I have a suggestion regarding the zipper. Many years ago, I made much simpler versions of large floor pillows because I didn’t have any furniture. Since they would be getting a lot of use, I wanted to be able to remove the outside for washing. The sides were longer than one zipper, so I adjusted the sides to fit the size of two zippers (whatever length you choose) and just had the zippers meet in the middle of the side. xoxo

    • There actually are zippers for this type of sewing that are longer to accomadate the size of the pillow. You can either put it in the seam area – which would change how you construct it – or add more width to one side and do it like you would a dress zipper. I’ve made something similar to these in the past and for the life of me don’t know how I did it!!!

  5. I “wing it” too, when it comes to sewing. Lol! Thank you for inspiring me. I think I will hit the fabric store this week!!!

  6. Kelli Brooks says:

    what kind of material did u use?

  7. These are really nice and a great tutorial, even for people who do know how to sew. My 8 year old found some awesome fleece fabric he wants me to make into a large pillow for him. I was just going to take the lazy way out by folding the fabric over, stuffing it, and closing up the seam. But I think I’ll find some coordinating fabric for the sides and follow your instructions instead.

  8. To “square” the fabric, you can also rip the edges…snip a wee bit at the corner of the raw edge (half an inch or less) and then rip the fabric. You’ll end up with a squared edge and a long thin piece of fabric. Very fast and easy and no measuring!

  9. Using fiberfill on such a large pillow, I’d be concerned that they will lose their plump/soft goodness after use and get lumpy and uneven. Have you noticed anything like that with these?

    • Jewels Phraner says:

      I haven’t noticed any lumpiness, but the pillows have settled somewhat. I stuffed on of the pillows more than the other one, and the over-stuffed pillow is definitely holding its shape a little better! It might be better to use batting or thick foam cut to size!

  10. I love this tutorial. I see somewhat and have tried to make pillow like this and they don’t turn out right. I will be trying again with your help. THANK YOU!!!!

  11. I love this idea! And your explanations for every step are awesome for us new to sewing. Thank you for the easy instructional and great tips and ideas!!!!!!

  12. Sonya Daguinsin says:

    Okay, I consider myself pretty smart at figuring things out. I remember sitting in the back of my grandmother’s classroom sewing little circles and squares into fabric while she taught her home economics classes to rooms full of girls. That being said….I have never felt so dumb! I have recovered a 15.00 garage sale sofa over, and over, and over through the years. (it is gone now). Every time I sewed the covers for the seat cushions I did it any number of ways but not the EASY way you did in this tutorial! I could have easily put a zipper in one of the rectangular pieces and then sewed the cushion together as you did. Oh well!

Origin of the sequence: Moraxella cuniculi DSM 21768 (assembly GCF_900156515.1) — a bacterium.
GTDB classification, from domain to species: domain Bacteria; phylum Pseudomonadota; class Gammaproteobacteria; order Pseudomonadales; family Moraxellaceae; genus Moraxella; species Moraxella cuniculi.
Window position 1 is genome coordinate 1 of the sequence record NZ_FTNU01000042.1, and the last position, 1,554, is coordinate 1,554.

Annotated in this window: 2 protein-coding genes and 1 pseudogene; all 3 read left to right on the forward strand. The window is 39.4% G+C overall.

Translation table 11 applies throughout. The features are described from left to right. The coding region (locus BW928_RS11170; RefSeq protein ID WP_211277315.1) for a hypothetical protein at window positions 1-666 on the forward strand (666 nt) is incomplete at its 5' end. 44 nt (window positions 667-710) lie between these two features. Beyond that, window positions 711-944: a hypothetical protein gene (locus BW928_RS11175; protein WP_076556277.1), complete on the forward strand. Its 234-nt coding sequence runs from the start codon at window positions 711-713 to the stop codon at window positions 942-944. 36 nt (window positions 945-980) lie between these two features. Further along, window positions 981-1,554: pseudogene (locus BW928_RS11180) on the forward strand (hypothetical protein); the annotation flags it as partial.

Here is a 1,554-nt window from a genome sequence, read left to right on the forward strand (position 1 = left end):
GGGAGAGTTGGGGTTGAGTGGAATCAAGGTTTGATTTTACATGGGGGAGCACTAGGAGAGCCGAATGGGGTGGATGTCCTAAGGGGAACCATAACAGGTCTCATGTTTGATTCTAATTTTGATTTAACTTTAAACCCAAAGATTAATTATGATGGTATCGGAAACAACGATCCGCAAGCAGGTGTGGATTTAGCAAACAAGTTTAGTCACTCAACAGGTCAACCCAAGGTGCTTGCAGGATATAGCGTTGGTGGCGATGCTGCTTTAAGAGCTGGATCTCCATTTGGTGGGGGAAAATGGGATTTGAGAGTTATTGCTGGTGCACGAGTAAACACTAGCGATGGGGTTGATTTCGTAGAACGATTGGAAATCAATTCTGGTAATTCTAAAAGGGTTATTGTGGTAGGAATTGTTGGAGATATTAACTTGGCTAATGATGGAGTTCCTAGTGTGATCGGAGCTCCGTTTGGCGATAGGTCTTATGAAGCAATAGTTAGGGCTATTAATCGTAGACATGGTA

13. Dawna Drummond Fennewald says:

    Great job. I believe if you grow up around sewing some of it rubs off in some way. My daughters don’t sew. I have sewn all their lives. They both can sew. But I do the sewing. My oldest has made things my youngest says she hates sewing. LOL I still love to sew. Lucky you a hubby bought you a top of the line machine for Christmas!! Great Tutorial.

    • Jewels Phraner says:

      Hi Dawna!

      i always told my mom I hated sewing, and I never thought I would be a sewer. And then I got my own home, and I knew I could make things much cheaper than I could buy them! Maybe your youngest will come around!

      Thank you for the compliment and I will be sure to pass the comment on to A.J. as well. He is very proud that he bought me the machine! :)

      Happy Sewing!

  14. Allison says:

    These are great. I was thinking of a dog bed and your post came up in my email today. And I have to say your Grayson looks exactly like my Shadow. :-)

  15. Stacey Smith says:

    Have you washed them in the washer and dryer yet? And if you have do they wash well. Thank you

    • Jewels Phraner says:

      Hi Stacey,

      I haven’t washed these, since they don’t have a zipper and are not removable. But if you create pillows with a zipper, I think they should wash fine. If you plan to dry them in the dryer, be sure to wash, dry and iron the fabric before sewing to prevent shrinkage in the future! Thanks for reading!

  16. Beth Peterson says: